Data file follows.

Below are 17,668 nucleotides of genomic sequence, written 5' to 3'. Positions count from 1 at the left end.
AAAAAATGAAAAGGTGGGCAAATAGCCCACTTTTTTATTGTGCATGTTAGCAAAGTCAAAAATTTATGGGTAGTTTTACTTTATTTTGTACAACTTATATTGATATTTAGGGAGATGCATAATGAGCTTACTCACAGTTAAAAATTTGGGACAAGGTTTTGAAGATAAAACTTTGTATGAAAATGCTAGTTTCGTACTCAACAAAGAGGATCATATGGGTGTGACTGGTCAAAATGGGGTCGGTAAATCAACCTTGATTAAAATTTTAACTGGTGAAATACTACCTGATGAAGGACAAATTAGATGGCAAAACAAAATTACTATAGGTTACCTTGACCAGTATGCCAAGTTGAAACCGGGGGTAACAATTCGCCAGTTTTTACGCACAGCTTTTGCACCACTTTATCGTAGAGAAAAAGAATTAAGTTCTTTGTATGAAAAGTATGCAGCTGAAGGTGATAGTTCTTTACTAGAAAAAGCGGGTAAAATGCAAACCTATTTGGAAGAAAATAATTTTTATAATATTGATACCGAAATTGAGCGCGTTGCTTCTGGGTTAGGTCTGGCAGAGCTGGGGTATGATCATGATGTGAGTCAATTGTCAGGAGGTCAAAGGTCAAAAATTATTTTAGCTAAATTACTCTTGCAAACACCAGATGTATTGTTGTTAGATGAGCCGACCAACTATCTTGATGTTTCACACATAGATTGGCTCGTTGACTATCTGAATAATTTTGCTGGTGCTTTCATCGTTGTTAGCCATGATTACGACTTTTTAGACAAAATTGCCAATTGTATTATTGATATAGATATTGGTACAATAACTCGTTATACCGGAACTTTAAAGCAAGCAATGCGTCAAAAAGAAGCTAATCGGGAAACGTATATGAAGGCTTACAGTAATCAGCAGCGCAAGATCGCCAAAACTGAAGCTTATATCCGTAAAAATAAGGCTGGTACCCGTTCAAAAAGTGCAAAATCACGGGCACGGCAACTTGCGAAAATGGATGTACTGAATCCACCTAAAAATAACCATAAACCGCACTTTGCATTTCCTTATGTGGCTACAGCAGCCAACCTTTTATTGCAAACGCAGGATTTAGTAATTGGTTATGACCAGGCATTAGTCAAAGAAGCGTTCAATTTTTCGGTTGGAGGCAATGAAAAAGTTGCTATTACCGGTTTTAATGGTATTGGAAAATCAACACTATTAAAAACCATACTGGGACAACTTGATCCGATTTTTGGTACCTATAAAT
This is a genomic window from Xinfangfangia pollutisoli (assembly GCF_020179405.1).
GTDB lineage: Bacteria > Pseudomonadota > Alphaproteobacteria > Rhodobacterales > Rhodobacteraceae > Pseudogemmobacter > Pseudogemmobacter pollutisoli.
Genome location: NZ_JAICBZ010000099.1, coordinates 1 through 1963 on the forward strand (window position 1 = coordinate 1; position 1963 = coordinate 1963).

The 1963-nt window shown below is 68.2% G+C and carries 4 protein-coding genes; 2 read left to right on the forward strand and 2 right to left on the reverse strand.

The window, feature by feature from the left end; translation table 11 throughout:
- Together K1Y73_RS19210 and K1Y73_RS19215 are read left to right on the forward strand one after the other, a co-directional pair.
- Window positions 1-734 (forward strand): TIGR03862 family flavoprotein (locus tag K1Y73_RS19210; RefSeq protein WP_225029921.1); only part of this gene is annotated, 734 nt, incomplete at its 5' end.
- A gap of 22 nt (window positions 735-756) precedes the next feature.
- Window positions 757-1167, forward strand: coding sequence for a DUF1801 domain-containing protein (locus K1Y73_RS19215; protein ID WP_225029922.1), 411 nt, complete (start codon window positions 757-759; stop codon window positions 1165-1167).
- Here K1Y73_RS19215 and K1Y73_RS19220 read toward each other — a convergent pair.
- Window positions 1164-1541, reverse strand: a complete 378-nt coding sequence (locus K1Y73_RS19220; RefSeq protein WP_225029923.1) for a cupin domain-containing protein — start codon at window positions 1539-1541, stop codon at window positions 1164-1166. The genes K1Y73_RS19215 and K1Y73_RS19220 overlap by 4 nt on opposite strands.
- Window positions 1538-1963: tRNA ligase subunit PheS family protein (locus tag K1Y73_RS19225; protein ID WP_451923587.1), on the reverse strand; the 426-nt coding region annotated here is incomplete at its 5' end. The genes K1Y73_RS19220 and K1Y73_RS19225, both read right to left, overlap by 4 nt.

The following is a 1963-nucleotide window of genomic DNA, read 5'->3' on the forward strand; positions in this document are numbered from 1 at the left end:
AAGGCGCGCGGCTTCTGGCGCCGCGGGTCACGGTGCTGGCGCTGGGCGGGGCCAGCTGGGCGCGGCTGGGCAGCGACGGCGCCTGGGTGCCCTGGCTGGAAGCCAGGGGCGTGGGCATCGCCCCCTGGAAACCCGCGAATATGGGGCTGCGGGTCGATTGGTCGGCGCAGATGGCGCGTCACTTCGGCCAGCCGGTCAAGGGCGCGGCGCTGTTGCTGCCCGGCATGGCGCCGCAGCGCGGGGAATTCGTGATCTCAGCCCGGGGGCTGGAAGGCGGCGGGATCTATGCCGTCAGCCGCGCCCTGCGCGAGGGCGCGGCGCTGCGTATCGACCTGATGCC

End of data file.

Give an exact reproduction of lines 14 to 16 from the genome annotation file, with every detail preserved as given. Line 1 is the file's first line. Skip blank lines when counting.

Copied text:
- Window positions 1538-1963: tRNA ligase subunit PheS family protein (locus tag K1Y73_RS19225; protein ID WP_451923587.1), on the reverse strand; the 426-nt coding region annotated here is incomplete at its 5' end. The genes K1Y73_RS19220 and K1Y73_RS19225, both read right to left, overlap by 4 nt.

The following is a 1963-nucleotide window of genomic DNA, read 5'->3' on the forward strand; positions in this document are numbered from 1 at the left end:
AAGGCGCGCGGCTTCTGGCGCCGCGGGTCACGGTGCTGGCGCTGGGCGGGGCCAGCTGGGCGCGGCTGGGCAGCGACGGCGCCTGGGTGCCCTGGCTGGAAGCCAGGGGCGTGGGCATCGCCCCCTGGAAACCCGCGAATATGGGGCTGCGGGTCGATTGGTCGGCGCAGATGGCGCGTCACTTCGGCCAGCCGGTCAAGGGCGCGGCGCTGTTGCTGCCCGGCATGGCGCCGCAGCGCGGGGAATTCGTGATCTCAGCCCGGGGGCTGGAAGGCGGCGGGATCTATGCCGTCAGCCGCGCCCTGCGCGAGGGCGCGGCGCTGCGTATCGACCTGATGCC